JOURNAL ARTICLE

Initial disease modifying antirheumatic drugs and prednisolone prescriptions for patients with rheumatoid arthritis: a 15-year study

M Osiri, S Akkasilpa, U Deesomchok
Journal of the Medical Association of Thailand 2000, 83 (3): 217-24
10808674

OBJECTIVE: To compare patterns and time trends of initial disease-modifying antirheumatic drugs (DMARDs) and prednisolone prescriptions for patients with rheumatoid arthritis (RA) by the rheumatologists at King Chulalongkorn Memorial Hospital, Bangkok, Thailand over a 15-year period, as well as their side effects.

METHOD: Medical records of all patients with RA seen at the Rheumatology Clinic from January 1983 to June 1997 with a duration of follow-up of 6 months or more were reviewed. Information on the disease, initial DMARDs prescriptions and their side effects, prednisolone use, dosage and side effect(s) were focused and compared among three 5-year periods (1983-1987, 1988-1992 and 1993-1997).

RESULTS: 236 patients were included in this study. There were 44, 82 and 110 patients in the first, second and third period, respectively. Methotrexate (MTX) was the most frequently prescribed DMARD in all time periods. Dapsone and intramuscular (i.m.) gold were prescribed in the first period while antimalarial drugs and sulfasalazine (SSZ) were increasingly used in the second and third periods. Combination treatment of DMARDs was first used in the third period. Side effects from MTX were observed in patients with a longer duration of treatment (p < 0.05). Patients prescribed combined DMARDs did not develop more side effects compared with those who had monotherapy. Prednisolone was prescribed in 57.2 per cent of the patients, most being newly prescribed at the clinic. Mean starting dose of prednisolone was 8.9 mg per day. 64 patients took prednisolone together with non-steroidal antiinflammatory drugs (NSAIDs). Gastrointestinal side effects did not increase in these patients.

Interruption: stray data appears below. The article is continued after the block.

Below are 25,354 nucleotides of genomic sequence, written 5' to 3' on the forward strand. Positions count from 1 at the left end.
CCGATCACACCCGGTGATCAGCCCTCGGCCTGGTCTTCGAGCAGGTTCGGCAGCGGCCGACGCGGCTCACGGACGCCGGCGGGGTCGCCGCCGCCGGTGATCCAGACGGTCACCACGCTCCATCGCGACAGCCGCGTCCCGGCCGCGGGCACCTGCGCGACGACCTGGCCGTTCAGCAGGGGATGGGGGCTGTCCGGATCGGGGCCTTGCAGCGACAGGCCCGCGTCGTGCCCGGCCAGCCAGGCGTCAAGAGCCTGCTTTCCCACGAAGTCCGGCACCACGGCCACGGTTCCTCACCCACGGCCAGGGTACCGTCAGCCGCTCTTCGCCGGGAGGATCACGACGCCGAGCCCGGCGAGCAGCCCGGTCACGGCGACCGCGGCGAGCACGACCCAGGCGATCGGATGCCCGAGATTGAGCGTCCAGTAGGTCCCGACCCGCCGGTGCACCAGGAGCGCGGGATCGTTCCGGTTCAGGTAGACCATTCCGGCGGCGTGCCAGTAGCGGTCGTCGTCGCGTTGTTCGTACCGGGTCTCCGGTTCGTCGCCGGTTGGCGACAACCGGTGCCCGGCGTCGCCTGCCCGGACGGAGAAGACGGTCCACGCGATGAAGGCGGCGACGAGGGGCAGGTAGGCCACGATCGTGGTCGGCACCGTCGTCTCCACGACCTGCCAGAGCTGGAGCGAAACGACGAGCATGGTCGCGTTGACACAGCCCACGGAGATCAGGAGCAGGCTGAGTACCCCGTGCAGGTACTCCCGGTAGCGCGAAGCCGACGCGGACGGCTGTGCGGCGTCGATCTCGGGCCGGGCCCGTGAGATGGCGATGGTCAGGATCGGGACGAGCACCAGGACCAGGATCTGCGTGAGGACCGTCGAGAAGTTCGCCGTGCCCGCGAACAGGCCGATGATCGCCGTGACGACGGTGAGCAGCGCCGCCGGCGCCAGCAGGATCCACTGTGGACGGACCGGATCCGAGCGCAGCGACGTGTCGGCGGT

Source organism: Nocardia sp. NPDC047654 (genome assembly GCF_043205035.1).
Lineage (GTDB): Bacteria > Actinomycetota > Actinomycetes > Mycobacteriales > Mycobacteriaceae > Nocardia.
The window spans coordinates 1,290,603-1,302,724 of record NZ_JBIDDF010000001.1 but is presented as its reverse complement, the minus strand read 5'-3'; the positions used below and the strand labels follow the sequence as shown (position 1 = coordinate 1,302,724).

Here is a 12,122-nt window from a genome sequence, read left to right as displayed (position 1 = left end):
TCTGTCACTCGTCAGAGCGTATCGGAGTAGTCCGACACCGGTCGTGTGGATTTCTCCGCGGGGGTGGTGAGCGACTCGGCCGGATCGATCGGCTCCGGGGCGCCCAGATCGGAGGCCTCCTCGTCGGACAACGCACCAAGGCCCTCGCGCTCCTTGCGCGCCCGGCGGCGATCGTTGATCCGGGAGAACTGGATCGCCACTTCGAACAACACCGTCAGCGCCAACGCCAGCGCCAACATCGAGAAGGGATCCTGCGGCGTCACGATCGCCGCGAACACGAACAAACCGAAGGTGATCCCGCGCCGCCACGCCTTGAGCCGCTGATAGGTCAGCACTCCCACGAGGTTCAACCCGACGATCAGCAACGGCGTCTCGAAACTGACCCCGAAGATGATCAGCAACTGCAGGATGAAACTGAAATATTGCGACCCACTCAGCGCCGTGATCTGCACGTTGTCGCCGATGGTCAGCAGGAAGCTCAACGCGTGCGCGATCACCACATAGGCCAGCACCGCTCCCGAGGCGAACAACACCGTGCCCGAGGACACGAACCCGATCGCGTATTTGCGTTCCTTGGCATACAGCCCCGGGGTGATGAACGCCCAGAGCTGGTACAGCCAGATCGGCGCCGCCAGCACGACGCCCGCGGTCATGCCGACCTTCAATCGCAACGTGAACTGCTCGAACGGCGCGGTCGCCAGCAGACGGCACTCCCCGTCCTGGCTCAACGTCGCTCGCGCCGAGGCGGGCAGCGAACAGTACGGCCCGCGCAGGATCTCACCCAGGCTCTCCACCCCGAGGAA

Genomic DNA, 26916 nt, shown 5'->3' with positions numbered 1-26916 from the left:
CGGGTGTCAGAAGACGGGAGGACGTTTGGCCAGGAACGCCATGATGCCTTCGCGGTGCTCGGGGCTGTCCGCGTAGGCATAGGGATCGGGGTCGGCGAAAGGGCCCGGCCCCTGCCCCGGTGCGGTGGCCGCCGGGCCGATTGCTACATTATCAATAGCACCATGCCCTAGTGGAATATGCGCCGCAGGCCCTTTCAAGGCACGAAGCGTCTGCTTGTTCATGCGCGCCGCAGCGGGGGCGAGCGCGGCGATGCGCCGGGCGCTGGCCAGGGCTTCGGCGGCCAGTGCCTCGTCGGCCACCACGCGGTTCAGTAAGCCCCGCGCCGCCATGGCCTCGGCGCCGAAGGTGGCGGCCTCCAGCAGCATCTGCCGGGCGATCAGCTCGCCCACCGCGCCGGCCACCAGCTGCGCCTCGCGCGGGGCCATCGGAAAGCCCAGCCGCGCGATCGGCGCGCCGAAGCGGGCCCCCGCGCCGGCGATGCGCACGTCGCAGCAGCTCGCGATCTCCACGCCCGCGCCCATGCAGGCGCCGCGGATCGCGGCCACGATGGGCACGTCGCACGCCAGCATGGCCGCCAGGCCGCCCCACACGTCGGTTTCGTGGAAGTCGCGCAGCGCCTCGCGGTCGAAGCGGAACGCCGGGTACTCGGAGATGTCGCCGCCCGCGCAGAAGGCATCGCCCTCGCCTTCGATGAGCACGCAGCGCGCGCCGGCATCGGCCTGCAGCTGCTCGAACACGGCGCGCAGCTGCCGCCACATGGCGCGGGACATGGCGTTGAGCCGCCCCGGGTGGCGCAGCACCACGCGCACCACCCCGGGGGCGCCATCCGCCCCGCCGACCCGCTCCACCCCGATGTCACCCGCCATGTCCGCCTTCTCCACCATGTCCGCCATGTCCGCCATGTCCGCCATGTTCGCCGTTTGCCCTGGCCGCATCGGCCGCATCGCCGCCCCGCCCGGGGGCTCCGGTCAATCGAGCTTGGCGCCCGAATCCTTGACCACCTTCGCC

CONCLUSION: MTX was the most frequently prescribed DMARDs regardless of the time period. Antimalarial drugs, SSZ and combination of DMARDs (most were MTX + chloroquine) have been prescribed more in the last 5 years, while dapsone, auranofin and i.m. gold were rarely used as initial DMARDs. Low dose prednisolone was prescribed in more than half of the patients with RA. Side effects from DMARDs and prednisolone found in this study were comparable to previous reports.

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